Although farmers and orchard owners are rightly concerned about tonight’s impending frost, there is no need for you as a gardener to panic. Granted, we have a number of landscape plants flowering earlier than usual. While the blooms that are already showing may be vulnerable, these plants should be hardy enough to survive and thrive this season.
I have two PJM Rhododendrons that are in full bloom and two that have swollen buds that have not yet broken. The only way to save the flowers would be to cover the two that are in full bloom. However, the flowers are so delicate that the blanket, or other cover, I put over them would probably dislodge the pedals and ruin the flowers anyway. Confident that the unbroken buds will flower when it warms up again, and having the satisfaction of knowing that we had a whole weekend to enjoy the early blooms, I’ll just let nature take its course.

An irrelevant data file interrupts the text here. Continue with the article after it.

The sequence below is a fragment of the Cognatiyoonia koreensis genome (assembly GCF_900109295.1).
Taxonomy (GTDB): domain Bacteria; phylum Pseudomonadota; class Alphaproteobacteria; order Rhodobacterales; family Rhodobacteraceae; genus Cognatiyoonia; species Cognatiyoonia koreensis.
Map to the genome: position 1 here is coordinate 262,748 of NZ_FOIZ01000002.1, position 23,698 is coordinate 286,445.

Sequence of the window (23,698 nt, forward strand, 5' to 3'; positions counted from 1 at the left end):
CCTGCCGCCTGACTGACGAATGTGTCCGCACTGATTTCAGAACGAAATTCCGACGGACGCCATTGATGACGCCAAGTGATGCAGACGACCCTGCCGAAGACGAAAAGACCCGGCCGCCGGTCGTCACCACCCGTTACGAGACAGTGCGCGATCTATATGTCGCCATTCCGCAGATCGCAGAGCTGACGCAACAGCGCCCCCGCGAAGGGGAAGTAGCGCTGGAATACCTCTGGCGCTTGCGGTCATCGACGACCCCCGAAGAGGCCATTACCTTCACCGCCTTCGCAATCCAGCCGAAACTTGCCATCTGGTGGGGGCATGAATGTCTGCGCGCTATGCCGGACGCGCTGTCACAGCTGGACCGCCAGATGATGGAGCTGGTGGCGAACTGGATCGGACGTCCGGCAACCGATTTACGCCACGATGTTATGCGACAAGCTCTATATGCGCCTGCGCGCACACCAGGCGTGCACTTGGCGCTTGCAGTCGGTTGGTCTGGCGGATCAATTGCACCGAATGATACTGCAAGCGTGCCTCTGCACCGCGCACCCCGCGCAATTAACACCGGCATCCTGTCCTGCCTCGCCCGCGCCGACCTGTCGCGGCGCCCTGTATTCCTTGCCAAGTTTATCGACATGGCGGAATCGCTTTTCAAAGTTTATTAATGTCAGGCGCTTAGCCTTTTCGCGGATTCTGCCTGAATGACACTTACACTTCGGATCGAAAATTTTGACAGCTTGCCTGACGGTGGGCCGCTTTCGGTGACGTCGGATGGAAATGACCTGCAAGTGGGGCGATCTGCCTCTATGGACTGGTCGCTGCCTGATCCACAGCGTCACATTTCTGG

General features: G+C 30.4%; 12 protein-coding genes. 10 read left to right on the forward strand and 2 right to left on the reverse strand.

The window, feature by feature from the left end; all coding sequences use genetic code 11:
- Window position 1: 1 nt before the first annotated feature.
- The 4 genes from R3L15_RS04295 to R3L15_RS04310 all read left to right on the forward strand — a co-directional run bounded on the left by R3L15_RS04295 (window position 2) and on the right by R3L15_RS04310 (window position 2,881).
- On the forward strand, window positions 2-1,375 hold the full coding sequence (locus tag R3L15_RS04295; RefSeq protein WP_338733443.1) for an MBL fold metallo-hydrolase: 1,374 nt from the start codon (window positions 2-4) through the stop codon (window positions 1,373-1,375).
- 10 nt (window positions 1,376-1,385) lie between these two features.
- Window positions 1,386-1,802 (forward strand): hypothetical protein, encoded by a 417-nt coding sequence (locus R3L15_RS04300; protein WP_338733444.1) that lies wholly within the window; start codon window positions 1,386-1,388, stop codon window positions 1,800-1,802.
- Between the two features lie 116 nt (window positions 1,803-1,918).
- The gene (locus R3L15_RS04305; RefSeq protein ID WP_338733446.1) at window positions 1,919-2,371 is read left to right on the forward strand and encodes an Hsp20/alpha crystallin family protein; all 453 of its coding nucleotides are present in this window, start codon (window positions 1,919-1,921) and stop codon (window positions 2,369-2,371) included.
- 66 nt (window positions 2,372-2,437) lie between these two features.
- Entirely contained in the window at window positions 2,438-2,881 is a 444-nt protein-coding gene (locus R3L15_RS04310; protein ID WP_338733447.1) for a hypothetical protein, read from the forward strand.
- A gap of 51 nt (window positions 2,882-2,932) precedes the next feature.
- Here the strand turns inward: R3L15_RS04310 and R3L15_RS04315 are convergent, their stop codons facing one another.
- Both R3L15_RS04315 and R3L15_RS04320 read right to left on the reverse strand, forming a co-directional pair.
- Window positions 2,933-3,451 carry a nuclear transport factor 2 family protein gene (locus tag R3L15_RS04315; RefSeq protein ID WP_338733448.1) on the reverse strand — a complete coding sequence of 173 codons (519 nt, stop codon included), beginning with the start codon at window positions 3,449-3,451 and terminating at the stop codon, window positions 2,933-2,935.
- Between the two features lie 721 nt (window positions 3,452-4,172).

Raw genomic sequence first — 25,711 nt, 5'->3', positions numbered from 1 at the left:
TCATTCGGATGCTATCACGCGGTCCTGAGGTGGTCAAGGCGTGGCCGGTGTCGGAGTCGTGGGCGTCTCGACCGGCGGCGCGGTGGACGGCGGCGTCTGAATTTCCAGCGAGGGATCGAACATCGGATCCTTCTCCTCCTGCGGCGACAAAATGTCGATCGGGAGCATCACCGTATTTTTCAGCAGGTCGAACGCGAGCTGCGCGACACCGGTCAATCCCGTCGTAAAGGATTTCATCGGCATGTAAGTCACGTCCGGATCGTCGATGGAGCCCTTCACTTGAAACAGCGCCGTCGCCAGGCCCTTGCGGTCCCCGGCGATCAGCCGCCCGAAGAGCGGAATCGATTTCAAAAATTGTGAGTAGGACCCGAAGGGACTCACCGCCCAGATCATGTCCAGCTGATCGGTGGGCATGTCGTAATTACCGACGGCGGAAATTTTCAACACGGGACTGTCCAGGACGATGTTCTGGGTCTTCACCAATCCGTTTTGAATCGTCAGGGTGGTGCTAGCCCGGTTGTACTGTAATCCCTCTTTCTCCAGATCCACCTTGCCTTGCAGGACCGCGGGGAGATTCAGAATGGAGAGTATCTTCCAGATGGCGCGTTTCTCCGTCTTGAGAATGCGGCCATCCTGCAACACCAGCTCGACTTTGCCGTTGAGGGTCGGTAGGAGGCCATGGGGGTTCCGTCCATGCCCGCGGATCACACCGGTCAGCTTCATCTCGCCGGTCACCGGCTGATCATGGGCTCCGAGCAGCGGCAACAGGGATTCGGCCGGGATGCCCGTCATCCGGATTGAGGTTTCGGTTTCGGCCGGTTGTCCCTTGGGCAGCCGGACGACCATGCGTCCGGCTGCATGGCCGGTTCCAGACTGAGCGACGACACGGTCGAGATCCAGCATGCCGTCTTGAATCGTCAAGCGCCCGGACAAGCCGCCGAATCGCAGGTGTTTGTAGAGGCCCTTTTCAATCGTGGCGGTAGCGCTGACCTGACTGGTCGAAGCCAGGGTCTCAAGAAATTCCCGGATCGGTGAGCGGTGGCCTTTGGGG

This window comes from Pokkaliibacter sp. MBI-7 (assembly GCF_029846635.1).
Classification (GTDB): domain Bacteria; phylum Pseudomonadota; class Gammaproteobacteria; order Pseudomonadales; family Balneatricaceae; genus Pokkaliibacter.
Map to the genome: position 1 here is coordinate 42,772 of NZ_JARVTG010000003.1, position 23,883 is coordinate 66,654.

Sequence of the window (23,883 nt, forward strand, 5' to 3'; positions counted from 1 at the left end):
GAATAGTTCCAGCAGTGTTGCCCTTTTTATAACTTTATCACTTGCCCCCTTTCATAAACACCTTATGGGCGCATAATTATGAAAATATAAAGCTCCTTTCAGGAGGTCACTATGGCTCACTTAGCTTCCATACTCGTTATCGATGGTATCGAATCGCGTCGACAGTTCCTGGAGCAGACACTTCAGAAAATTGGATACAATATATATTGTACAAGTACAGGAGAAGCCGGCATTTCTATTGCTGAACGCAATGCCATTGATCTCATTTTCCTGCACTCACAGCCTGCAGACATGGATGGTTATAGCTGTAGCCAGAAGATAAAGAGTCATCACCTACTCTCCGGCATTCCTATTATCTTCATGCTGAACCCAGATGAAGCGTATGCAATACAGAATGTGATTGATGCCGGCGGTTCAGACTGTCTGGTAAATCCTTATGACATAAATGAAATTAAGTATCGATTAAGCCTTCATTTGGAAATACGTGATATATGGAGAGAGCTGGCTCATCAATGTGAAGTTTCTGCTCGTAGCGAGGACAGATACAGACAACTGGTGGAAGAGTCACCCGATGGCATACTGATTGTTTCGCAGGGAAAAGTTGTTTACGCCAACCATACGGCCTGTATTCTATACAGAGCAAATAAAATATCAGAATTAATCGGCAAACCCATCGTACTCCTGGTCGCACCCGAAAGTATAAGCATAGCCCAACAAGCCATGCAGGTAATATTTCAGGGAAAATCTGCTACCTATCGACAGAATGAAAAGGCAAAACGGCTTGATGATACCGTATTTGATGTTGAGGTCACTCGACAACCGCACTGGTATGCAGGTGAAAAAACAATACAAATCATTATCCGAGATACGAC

Forsythia and spring bulbs, especially crocus and daffodils, are the primary flowers that will be subject to tonight’s frost. However, I think both flowers are hardy enough to survive. They are often subject to a hard freezes when they bloom at their usual time, and they come through just fine.
If your early leafing trees and shrubs are worrying you, rest assured that they, too, will survive.
This is predicted to be only a one night freeze. In an ordinary year, we would not think twice about it. The early onset of spring, however, is causing us unnecessary concern. In my experience, conditions this year are no different than they would be in any other year, except that it happens to be earlier on the calendar.